I saw you today, at the shops, my sister. I saw you pushing a pram, perusing scarves, unable to respond to the bleating, hiccupping cries and jagged breaths of your newborn. I heard the babe cry out over and over, “Help me. Hold me close. Comfort me. Show me I’m not alone.” and yet in your aloneness, you were kept from responding. Was I seeing the trauma of your babe’s birth in action? The fragmented care of a brutal maternity system which prizes compliance above wellness? The ugly effects of industrialised parenting and the mould into which we are all shoved in this 21st century Sparta? I saw your babe’s face as she shut down and stared blankly at you from the pram and I felt my heart break for you both.And it has encouraged me to write about something I saw today.
I see you, woman that could be me. I saw you stalk by, wound up tighter than a spring and glowering at everyone who passed. You were a woman on a retail mission today, something clasped in your hand and an item in your mind. You and many others were in the store and they were in your way and I could see that everything was going to annoy you. How much it clearly annoyed you that your child was with you, that your child existed in your timeline for consumption today.
I saw your daughter, frisky and boisterous in her enjoyment of the freedom of childhood. Probably irritating as fingers through cornflour, but really, what harm is there in a little frustration at your offspring's mercurial and inexplicable moods? As you stalked by she stopped to gather a trolley for her treasures. Isn't that what childhood is about? Learning to borrow a trolley, learning to keep your treasures safe and enjoying the excitement of a trip to a store when the reason is lost on you? Isn't it about taking time slowly because childhood whips past so quickly? About learning the tradeoffs between having to suffer the inconvenience of accompanying your mother to the shops instead of the park, because you get a trolley for a few minutes?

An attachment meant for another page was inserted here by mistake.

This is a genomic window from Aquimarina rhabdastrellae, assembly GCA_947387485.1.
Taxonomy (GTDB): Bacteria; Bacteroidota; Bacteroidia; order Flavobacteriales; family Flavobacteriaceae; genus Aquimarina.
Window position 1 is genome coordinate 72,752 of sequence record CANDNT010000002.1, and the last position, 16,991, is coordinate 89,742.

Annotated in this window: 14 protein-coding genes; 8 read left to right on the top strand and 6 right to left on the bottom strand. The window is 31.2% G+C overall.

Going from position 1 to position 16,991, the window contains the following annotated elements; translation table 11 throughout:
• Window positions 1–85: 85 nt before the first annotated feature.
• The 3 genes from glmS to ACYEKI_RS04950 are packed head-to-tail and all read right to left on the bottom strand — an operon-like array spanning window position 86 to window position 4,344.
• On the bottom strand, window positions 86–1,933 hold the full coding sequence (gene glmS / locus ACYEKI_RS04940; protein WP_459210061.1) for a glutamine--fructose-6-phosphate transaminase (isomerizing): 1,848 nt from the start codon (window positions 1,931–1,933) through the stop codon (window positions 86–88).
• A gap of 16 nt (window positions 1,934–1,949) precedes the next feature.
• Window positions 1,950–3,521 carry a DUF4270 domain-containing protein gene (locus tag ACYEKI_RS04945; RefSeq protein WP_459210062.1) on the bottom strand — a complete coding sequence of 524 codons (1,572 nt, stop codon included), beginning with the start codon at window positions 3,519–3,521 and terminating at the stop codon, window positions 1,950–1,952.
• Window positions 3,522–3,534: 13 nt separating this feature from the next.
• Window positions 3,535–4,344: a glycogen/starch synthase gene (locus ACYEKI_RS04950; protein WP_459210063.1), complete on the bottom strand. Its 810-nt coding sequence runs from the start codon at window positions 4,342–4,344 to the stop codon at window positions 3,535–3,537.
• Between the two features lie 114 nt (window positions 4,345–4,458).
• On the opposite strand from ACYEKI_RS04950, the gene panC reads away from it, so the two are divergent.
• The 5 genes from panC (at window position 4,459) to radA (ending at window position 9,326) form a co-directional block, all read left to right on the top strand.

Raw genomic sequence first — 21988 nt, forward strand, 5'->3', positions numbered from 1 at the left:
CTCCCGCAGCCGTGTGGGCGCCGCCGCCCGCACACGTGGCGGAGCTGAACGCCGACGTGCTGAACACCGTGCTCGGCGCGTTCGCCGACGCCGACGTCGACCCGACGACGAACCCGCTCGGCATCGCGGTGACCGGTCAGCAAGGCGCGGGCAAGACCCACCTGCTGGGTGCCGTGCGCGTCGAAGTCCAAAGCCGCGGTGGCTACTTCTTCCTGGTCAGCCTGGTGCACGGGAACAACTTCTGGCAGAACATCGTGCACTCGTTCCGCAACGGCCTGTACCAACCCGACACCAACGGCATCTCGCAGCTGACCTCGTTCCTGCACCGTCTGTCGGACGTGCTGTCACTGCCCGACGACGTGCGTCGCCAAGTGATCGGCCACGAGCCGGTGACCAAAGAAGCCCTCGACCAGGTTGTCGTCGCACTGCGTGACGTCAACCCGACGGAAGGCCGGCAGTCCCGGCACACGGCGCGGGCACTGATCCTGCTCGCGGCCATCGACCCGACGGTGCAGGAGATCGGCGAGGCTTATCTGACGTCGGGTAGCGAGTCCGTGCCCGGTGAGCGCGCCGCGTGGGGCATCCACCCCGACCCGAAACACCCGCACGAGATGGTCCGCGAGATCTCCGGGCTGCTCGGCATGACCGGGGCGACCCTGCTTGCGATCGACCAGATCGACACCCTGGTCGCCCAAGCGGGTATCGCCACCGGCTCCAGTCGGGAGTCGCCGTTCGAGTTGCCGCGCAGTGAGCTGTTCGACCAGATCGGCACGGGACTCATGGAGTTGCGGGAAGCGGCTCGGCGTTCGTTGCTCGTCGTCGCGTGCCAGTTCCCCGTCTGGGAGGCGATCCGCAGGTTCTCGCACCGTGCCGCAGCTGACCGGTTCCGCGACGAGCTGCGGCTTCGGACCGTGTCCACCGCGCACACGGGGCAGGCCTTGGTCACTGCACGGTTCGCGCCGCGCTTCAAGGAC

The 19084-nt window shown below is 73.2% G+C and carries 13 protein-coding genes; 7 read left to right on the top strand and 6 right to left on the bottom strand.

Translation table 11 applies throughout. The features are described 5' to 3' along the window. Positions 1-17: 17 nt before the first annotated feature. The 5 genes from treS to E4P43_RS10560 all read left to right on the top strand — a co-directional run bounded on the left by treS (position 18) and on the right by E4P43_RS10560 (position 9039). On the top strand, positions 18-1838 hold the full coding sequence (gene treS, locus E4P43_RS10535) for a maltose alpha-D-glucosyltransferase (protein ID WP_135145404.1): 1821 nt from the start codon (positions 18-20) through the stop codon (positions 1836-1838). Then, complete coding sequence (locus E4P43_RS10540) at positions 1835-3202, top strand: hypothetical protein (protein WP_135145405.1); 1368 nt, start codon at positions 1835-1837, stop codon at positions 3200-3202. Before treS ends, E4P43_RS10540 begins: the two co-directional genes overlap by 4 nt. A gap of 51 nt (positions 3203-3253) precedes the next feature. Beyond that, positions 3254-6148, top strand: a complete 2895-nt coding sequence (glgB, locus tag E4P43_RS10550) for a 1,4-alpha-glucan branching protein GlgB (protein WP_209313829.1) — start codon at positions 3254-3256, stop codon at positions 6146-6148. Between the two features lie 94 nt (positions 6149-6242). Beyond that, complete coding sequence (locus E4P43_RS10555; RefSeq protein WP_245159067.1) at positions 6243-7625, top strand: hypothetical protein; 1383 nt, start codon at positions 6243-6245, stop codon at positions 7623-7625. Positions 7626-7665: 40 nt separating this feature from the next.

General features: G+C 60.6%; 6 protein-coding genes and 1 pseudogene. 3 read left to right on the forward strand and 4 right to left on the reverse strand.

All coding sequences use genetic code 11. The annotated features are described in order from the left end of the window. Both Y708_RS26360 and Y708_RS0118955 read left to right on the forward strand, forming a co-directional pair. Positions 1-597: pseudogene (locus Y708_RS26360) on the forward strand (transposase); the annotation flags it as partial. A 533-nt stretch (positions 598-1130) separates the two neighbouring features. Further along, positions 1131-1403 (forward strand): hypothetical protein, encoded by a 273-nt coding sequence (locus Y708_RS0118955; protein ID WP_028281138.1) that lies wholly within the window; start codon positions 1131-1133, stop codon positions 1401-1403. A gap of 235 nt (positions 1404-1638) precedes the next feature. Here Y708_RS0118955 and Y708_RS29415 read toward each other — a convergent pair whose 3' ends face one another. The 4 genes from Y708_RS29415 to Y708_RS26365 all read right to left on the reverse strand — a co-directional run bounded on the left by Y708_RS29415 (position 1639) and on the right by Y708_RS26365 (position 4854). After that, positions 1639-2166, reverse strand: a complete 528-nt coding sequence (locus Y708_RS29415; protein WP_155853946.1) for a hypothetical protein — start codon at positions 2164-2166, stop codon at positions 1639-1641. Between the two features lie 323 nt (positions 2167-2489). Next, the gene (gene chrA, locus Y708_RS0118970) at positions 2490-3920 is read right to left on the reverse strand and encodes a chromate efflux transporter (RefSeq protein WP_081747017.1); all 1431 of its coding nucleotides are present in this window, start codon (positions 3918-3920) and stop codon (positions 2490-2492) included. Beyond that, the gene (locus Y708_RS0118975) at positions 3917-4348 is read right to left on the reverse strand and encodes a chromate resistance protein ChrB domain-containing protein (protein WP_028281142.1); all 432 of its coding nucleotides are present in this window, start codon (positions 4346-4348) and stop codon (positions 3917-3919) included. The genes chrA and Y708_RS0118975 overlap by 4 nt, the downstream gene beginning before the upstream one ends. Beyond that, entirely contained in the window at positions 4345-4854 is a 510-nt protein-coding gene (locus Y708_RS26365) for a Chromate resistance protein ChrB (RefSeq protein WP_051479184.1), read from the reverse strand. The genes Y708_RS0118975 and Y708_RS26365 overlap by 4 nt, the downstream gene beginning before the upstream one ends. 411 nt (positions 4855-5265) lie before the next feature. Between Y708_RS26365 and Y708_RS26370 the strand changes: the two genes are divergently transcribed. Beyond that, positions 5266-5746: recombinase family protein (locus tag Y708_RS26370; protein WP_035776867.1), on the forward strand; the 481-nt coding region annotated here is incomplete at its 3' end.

Is it really important that you had to stop a moment to untangle the trolley for your daughter? Her yelp at being caught up on another trolley was one of frustration but perhaps, if you'd waited, she would have sorted it out and you could have had a wry smile on your face, a mixture of pride and amusement and something to salve your own anger. And she would have happily gamboled along with you instead of slinking along, rubbing her thigh.
Instead, at that yelp, I saw your anger, your hurt, your baggage, gather suddenly and focus on your child and instead of helping her, you rounded on her and took two swooping fast strides down from the pedestal you are on as her mother, and even as she said "No mummy!" in a thin piping but strong voice, you picked her up and bundled her down an aisle and slapped her. I heard it, clear as day. You smacked her, in public and in a way that made me shake on the inside. In a way that reminded me of a childhood, and made me feel sick.
No one stopped you. No one asked if she was alright, even as she cried and you picked her up roughly and continued to stalk down the store. I hope you were mortified and embarrassed, just as I was shaking and upset at this and had to take a few deep breaths.
And I'm no better for putting my employment above standing up for a child.
If my husband did that to me, there would be police called and cups of tea made but because it's a parent doing it to a child, it's ok in many people's eyes. I hate people who hit their children. There is not justification for it. It is wrong and a symptom of how screwed up the world is that people are going to argue with me on that.
I remember being smacked by my parents and what I remember isn't the lesson learned - I remember so many other things and so many chips in our relationship.